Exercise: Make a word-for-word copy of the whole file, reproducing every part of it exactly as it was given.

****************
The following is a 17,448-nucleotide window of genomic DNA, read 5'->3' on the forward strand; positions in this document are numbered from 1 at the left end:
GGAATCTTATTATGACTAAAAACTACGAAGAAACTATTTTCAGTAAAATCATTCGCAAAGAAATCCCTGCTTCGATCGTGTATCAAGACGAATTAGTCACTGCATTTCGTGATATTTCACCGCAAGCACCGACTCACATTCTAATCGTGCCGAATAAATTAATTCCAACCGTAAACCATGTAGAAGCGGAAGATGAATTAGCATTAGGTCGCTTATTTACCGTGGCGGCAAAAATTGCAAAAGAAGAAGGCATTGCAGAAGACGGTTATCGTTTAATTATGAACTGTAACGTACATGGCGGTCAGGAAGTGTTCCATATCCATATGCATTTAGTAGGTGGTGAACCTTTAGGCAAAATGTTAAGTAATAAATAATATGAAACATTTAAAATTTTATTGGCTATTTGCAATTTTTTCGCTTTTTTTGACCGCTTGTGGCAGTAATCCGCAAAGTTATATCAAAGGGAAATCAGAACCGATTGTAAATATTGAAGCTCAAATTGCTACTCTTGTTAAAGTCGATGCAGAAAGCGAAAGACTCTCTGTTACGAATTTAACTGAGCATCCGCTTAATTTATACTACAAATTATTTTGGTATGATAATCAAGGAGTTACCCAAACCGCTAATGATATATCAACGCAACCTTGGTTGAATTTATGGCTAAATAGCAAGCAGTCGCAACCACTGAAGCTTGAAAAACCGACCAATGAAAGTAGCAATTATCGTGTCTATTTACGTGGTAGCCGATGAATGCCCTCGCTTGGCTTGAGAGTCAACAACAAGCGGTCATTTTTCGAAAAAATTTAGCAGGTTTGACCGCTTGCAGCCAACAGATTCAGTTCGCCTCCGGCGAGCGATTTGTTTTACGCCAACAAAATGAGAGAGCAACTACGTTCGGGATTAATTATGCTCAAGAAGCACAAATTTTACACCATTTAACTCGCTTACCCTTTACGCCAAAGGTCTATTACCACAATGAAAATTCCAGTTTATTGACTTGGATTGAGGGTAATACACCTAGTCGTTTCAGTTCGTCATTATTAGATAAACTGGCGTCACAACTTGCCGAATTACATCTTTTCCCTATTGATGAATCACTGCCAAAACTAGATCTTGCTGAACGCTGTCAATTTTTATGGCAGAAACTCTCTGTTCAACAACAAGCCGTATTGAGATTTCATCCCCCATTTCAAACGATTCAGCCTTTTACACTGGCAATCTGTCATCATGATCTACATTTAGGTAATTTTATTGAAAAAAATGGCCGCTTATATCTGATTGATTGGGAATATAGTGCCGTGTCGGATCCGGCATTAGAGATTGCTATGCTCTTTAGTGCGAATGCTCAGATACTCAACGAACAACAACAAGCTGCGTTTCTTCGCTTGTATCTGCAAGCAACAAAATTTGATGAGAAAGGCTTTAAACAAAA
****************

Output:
The following is a 17,448-nucleotide window of genomic DNA, read 5'->3' on the forward strand; positions in this document are numbered from 1 at the left end:
GGAATCTTATTATGACTAAAAACTACGAAGAAACTATTTTCAGTAAAATCATTCGCAAAGAAATCCCTGCTTCGATCGTGTATCAAGACGAATTAGTCACTGCATTTCGTGATATTTCACCGCAAGCACCGACTCACATTCTAATCGTGCCGAATAAATTAATTCCAACCGTAAACCATGTAGAAGCGGAAGATGAATTAGCATTAGGTCGCTTATTTACCGTGGCGGCAAAAATTGCAAAAGAAGAAGGCATTGCAGAAGACGGTTATCGTTTAATTATGAACTGTAACGTACATGGCGGTCAGGAAGTGTTCCATATCCATATGCATTTAGTAGGTGGTGAACCTTTAGGCAAAATGTTAAGTAATAAATAATATGAAACATTTAAAATTTTATTGGCTATTTGCAATTTTTTCGCTTTTTTTGACCGCTTGTGGCAGTAATCCGCAAAGTTATATCAAAGGGAAATCAGAACCGATTGTAAATATTGAAGCTCAAATTGCTACTCTTGTTAAAGTCGATGCAGAAAGCGAAAGACTCTCTGTTACGAATTTAACTGAGCATCCGCTTAATTTATACTACAAATTATTTTGGTATGATAATCAAGGAGTTACCCAAACCGCTAATGATATATCAACGCAACCTTGGTTGAATTTATGGCTAAATAGCAAGCAGTCGCAACCACTGAAGCTTGAAAAACCGACCAATGAAAGTAGCAATTATCGTGTCTATTTACGTGGTAGCCGATGAATGCCCTCGCTTGGCTTGAGAGTCAACAACAAGCGGTCATTTTTCGAAAAAATTTAGCAGGTTTGACCGCTTGCAGCCAACAGATTCAGTTCGCCTCCGGCGAGCGATTTGTTTTACGCCAACAAAATGAGAGAGCAACTACGTTCGGGATTAATTATGCTCAAGAAGCACAAATTTTACACCATTTAACTCGCTTACCCTTTACGCCAAAGGTCTATTACCACAATGAAAATTCCAGTTTATTGACTTGGATTGAGGGTAATACACCTAGTCGTTTCAGTTCGTCATTATTAGATAAACTGGCGTCACAACTTGCCGAATTACATCTTTTCCCTATTGATGAATCACTGCCAAAACTAGATCTTGCTGAACGCTGTCAATTTTTATGGCAGAAACTCTCTGTTCAACAACAAGCCGTATTGAGATTTCATCCCCCATTTCAAACGATTCAGCCTTTTACACTGGCAATCTGTCATCATGATCTACATTTAGGTAATTTTATTGAAAAAAATGGCCGCTTATATCTGATTGATTGGGAATATAGTGCCGTGTCGGATCCGGCATTAGAGATTGCTATGCTCTTTAGTGCGAATGCTCAGATACTCAACGAACAACAACAAGCTGCGTTTCTTCGCTTGTATCTGCAAGCAACAAAATTTGATGAGAAAGGCTTTAAACAAAA